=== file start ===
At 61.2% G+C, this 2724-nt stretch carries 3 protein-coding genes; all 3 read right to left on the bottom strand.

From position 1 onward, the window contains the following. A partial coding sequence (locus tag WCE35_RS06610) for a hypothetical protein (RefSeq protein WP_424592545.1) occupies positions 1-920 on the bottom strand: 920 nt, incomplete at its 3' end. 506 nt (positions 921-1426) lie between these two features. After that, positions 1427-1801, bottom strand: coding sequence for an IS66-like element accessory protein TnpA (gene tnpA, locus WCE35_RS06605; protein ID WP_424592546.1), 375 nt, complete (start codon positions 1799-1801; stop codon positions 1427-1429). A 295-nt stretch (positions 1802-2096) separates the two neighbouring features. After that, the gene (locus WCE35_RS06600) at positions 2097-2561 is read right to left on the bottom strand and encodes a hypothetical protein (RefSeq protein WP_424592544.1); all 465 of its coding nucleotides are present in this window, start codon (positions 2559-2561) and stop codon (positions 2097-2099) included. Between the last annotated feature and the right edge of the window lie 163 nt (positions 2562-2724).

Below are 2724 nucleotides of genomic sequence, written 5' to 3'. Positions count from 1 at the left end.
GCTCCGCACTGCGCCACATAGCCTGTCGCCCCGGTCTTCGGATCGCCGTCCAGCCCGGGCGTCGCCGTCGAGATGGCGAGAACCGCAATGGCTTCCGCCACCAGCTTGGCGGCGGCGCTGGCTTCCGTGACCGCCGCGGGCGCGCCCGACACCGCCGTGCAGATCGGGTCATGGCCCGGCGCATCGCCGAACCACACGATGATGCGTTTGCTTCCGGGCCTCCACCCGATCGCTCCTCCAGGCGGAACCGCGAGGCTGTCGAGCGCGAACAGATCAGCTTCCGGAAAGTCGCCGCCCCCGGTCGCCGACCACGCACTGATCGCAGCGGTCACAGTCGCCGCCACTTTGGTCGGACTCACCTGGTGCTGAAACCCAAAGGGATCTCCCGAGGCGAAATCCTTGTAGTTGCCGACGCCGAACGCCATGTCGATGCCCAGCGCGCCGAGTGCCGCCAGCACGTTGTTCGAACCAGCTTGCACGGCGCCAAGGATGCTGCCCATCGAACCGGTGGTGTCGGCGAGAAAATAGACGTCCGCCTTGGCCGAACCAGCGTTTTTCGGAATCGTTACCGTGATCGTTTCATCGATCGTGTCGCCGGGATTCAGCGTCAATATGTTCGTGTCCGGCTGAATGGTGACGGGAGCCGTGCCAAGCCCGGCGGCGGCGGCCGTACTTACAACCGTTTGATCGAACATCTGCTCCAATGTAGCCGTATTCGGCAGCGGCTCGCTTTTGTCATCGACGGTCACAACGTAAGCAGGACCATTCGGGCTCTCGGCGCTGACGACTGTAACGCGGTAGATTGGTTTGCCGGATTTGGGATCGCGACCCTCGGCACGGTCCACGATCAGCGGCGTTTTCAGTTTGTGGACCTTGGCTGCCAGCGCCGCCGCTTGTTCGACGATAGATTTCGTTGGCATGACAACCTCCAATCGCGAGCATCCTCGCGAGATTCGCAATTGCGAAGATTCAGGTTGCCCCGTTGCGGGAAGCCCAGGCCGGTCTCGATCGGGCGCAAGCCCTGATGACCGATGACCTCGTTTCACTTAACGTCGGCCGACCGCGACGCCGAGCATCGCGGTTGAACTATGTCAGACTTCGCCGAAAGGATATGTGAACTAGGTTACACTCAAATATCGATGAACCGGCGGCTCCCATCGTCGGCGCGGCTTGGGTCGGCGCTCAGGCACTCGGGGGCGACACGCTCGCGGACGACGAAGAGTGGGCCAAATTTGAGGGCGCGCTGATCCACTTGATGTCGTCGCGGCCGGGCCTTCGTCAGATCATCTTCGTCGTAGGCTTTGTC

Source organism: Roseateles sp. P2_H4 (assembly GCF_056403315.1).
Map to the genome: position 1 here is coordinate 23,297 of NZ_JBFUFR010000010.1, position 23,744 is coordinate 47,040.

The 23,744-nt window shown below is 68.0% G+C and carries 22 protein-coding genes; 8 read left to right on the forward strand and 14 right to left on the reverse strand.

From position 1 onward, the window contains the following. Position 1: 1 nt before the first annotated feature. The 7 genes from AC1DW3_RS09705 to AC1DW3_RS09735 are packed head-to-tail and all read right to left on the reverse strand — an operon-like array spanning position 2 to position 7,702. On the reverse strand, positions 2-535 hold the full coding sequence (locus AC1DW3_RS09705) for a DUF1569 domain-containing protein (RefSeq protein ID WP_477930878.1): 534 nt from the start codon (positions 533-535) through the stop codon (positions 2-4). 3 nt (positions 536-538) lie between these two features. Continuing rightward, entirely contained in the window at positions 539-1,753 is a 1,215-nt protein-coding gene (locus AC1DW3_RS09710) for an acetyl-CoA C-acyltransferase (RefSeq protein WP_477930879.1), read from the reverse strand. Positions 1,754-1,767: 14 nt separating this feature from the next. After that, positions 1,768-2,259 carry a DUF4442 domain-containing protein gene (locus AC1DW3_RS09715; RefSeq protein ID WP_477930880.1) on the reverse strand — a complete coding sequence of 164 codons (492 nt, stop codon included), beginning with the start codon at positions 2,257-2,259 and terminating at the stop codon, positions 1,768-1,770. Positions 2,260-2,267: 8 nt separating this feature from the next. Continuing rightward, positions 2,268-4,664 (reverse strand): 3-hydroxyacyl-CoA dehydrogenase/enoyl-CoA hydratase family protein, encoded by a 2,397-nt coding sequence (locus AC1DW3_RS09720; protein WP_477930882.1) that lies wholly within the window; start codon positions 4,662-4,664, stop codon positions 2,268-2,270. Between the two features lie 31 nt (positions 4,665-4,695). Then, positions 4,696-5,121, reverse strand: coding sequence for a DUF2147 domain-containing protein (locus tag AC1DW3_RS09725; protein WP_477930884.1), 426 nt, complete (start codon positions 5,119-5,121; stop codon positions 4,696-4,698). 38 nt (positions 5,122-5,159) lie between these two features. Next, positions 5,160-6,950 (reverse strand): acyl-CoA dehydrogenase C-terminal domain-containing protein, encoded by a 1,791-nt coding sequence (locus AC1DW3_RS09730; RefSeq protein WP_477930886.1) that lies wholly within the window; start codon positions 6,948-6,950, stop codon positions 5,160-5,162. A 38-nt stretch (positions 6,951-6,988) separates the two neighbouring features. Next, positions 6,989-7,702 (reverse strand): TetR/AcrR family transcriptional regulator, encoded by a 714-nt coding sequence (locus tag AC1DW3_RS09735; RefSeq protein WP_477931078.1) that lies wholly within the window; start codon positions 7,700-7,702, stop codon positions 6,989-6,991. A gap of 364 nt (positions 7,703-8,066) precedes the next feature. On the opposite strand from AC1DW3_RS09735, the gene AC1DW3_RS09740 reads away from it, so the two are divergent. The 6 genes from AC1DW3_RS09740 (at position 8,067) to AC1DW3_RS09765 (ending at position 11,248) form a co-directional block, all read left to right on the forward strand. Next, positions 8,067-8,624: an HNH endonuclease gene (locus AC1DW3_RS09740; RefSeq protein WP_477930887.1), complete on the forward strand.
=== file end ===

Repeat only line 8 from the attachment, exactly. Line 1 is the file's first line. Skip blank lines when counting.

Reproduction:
From position 1 onward, the window contains the following. Position 1: 1 nt before the first annotated feature. The 7 genes from AC1DW3_RS09705 to AC1DW3_RS09735 are packed head-to-tail and all read right to left on the reverse strand — an operon-like array spanning position 2 to position 7,702. On the reverse strand, positions 2-535 hold the full coding sequence (locus AC1DW3_RS09705) for a DUF1569 domain-containing protein (RefSeq protein ID WP_477930878.1): 534 nt from the start codon (positions 533-535) through the stop codon (positions 2-4). 3 nt (positions 536-538) lie between these two features. Continuing rightward, entirely contained in the window at positions 539-1,753 is a 1,215-nt protein-coding gene (locus AC1DW3_RS09710) for an acetyl-CoA C-acyltransferase (RefSeq protein WP_477930879.1), read from the reverse strand. Positions 1,754-1,767: 14 nt separating this feature from the next. After that, positions 1,768-2,259 carry a DUF4442 domain-containing protein gene (locus AC1DW3_RS09715; RefSeq protein ID WP_477930880.1) on the reverse strand — a complete coding sequence of 164 codons (492 nt, stop codon included), beginning with the start codon at positions 2,257-2,259 and terminating at the stop codon, positions 1,768-1,770. Positions 2,260-2,267: 8 nt separating this feature from the next. Continuing rightward, positions 2,268-4,664 (reverse strand): 3-hydroxyacyl-CoA dehydrogenase/enoyl-CoA hydratase family protein, encoded by a 2,397-nt coding sequence (locus AC1DW3_RS09720; protein WP_477930882.1) that lies wholly within the window; start codon positions 4,662-4,664, stop codon positions 2,268-2,270. Between the two features lie 31 nt (positions 4,665-4,695). Then, positions 4,696-5,121, reverse strand: coding sequence for a DUF2147 domain-containing protein (locus tag AC1DW3_RS09725; protein WP_477930884.1), 426 nt, complete (start codon positions 5,119-5,121; stop codon positions 4,696-4,698). 38 nt (positions 5,122-5,159) lie between these two features. Next, positions 5,160-6,950 (reverse strand): acyl-CoA dehydrogenase C-terminal domain-containing protein, encoded by a 1,791-nt coding sequence (locus AC1DW3_RS09730; RefSeq protein WP_477930886.1) that lies wholly within the window; start codon positions 6,948-6,950, stop codon positions 5,160-5,162. A 38-nt stretch (positions 6,951-6,988) separates the two neighbouring features. Next, positions 6,989-7,702 (reverse strand): TetR/AcrR family transcriptional regulator, encoded by a 714-nt coding sequence (locus tag AC1DW3_RS09735; RefSeq protein WP_477931078.1) that lies wholly within the window; start codon positions 7,700-7,702, stop codon positions 6,989-6,991. A gap of 364 nt (positions 7,703-8,066) precedes the next feature. On the opposite strand from AC1DW3_RS09735, the gene AC1DW3_RS09740 reads away from it, so the two are divergent. The 6 genes from AC1DW3_RS09740 (at position 8,067) to AC1DW3_RS09765 (ending at position 11,248) form a co-directional block, all read left to right on the forward strand. Next, positions 8,067-8,624: an HNH endonuclease gene (locus AC1DW3_RS09740; RefSeq protein WP_477930887.1), complete on the forward strand.